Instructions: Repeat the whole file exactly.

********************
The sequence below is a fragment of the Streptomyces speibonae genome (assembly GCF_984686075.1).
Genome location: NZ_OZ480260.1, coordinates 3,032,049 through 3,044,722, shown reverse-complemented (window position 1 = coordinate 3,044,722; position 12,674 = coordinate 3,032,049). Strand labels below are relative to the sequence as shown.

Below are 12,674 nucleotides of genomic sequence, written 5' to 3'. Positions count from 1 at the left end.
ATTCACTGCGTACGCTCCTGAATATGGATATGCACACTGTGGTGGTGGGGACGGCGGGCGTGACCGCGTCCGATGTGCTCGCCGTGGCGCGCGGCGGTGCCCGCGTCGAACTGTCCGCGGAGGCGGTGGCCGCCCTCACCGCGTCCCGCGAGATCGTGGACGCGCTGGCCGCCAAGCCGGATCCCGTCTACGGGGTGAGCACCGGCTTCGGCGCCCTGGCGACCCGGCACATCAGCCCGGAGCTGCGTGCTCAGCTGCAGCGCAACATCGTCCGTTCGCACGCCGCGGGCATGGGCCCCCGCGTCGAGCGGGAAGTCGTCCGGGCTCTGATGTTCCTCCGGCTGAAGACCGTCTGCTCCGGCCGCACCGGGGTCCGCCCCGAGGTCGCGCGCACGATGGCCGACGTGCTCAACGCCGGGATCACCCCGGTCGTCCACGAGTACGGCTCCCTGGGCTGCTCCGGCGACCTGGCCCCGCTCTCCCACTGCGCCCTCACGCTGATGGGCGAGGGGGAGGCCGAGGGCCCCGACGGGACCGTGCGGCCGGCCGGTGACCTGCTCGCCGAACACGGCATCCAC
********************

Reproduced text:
The sequence below is a fragment of the Streptomyces speibonae genome (assembly GCF_984686075.1).
Genome location: NZ_OZ480260.1, coordinates 3,032,049 through 3,044,722, shown reverse-complemented (window position 1 = coordinate 3,044,722; position 12,674 = coordinate 3,032,049). Strand labels below are relative to the sequence as shown.

Below are 12,674 nucleotides of genomic sequence, written 5' to 3'. Positions count from 1 at the left end.
ATTCACTGCGTACGCTCCTGAATATGGATATGCACACTGTGGTGGTGGGGACGGCGGGCGTGACCGCGTCCGATGTGCTCGCCGTGGCGCGCGGCGGTGCCCGCGTCGAACTGTCCGCGGAGGCGGTGGCCGCCCTCACCGCGTCCCGCGAGATCGTGGACGCGCTGGCCGCCAAGCCGGATCCCGTCTACGGGGTGAGCACCGGCTTCGGCGCCCTGGCGACCCGGCACATCAGCCCGGAGCTGCGTGCTCAGCTGCAGCGCAACATCGTCCGTTCGCACGCCGCGGGCATGGGCCCCCGCGTCGAGCGGGAAGTCGTCCGGGCTCTGATGTTCCTCCGGCTGAAGACCGTCTGCTCCGGCCGCACCGGGGTCCGCCCCGAGGTCGCGCGCACGATGGCCGACGTGCTCAACGCCGGGATCACCCCGGTCGTCCACGAGTACGGCTCCCTGGGCTGCTCCGGCGACCTGGCCCCGCTCTCCCACTGCGCCCTCACGCTGATGGGCGAGGGGGAGGCCGAGGGCCCCGACGGGACCGTGCGGCCGGCCGGTGACCTGCTCGCCGAACACGGCATCCAC